If you own a business, a little uncertainty can be exciting.

However, too much uncertainty can be paralyzing.

Your business may be in lockdown, but it doesn’t mean you have to be. While you are waiting to hear about government bailout packages and vaccine development, as an owner, you can be working on parts of your business that are still within your control. Addressing these three areas will help minimize uncertainty and help you be better prepared for when the economy starts moving again.

The first three areas for a business owner to address in this crisis:

  1. Communication: There is a sphere of influence around your business. An entire universe that is affected by the shutdown. These people rely on you as much as you rely on them. Suppliers, employees, customers, creditors, investors, legal counsel, and accountants all touch your business in one way or another. In this time of crisis it is critical to stay in active communication with all of them. What should you be saying to them? Very little. Right now, your task is to listen.

Call all of them. Make a human connection with your voice. Ask them how they are doing personally. Ask them about their business. Find out what they need from you. Don’t promise anything – just listen. The only thing that you can offer is a commitment to trying your best. Why can’t you commit more than that? Because no one knows how this virus and its effect on the world will continue to manifest. Right now, you’re in a crisis; the worst thing to do is promise things that you can’t deliver. Your immediate task is to pick up the phone, ask questions, and listen.

Once you have found about their needs, ask them questions about your business. Gather their opinions on areas such as: what they think is great about your company, what distinguishes you from competitors, what are areas of weakness, what are things that definitely should change. Now is the time to put away your ego and just listen to what the sphere around your company is telling you. Each group and each person will have a different perspective, but hopefully from this data gathering you can find several commonalities both negative and positive. In this process, all of these people will be reassured and comforted from talking with you and your willingness to listen to their concerns. And, in turn, you will have a lot more front-line data that you can use to improve your business.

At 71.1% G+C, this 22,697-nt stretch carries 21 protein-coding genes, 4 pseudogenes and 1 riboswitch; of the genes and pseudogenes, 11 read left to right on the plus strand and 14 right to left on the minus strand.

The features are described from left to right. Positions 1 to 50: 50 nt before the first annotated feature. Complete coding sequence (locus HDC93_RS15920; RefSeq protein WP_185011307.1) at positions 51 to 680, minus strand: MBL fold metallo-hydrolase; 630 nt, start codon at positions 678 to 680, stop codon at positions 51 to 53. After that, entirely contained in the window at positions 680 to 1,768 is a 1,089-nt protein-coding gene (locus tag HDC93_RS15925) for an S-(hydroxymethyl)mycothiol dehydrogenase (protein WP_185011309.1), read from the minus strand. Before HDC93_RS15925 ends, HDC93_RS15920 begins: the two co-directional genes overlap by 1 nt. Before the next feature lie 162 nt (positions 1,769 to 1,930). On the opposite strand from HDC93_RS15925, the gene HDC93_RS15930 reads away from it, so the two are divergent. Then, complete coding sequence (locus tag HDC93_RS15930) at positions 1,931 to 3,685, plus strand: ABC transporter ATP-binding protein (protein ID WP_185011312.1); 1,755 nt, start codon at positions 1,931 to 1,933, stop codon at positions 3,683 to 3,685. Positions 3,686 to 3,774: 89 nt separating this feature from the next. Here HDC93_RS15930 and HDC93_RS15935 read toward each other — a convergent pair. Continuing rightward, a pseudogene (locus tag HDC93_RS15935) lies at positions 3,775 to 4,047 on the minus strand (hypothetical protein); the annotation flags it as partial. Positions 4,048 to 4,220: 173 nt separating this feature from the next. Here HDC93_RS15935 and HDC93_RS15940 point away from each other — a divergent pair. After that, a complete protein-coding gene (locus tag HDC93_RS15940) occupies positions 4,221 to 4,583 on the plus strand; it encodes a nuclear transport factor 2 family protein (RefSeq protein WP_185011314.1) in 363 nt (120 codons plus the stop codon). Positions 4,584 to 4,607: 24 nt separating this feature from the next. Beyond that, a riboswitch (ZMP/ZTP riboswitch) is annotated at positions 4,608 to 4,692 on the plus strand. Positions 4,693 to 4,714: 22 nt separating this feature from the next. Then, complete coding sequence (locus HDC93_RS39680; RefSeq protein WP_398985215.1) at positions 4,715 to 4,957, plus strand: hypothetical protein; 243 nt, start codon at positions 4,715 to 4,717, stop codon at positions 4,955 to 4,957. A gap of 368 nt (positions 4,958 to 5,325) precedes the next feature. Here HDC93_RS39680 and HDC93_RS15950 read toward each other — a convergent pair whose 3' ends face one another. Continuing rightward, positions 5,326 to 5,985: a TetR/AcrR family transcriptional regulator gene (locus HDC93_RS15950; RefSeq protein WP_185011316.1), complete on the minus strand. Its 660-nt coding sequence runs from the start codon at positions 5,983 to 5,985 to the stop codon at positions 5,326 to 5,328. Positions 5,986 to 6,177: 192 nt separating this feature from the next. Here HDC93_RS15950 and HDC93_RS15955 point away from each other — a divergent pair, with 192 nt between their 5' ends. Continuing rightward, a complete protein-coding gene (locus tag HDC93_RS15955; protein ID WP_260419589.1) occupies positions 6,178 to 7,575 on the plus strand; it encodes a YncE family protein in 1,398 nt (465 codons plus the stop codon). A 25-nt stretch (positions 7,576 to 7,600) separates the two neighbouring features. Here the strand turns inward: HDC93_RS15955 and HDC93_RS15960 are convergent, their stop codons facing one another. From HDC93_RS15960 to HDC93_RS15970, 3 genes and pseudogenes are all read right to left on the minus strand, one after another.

1. Prioritization: Now that you’ve gathered data from all of the constituents around your business, you need to prepare for survival. We don’t know what tomorrow or the rest of the week or even month will bring in terms of resolving this crisis, so we’re going to begin by planning for the worst. You begin by asking yourself: What is my most profitable product or service? And: What product or service distinguishes me from my competitors? Next, you will prepare a list of supplies and actions needed to construct and deliver those items. Take out your ledger and break all of your expenses into three categories: a) critical, b) essential, c) non-essential.

Critical expenses are defined as those things that your business absolutely needs to make your best and most profitable items. For example, electricity is critical to most businesses. Some items will seem obvious, some won’t. You need to question every single line item, analyzing whether it is actually critical to your business operations. For example, rent. Most people think rent is critical. Generally, it is. You need a place to operate your business. However, in a crisis, is rent a critical expense? Or, could it be moved to “essential” because you might have the option of delaying your rent payment, renegotiating your lease, or moving to a less expensive location. There is no clear-cut answer; each line item is different for every business.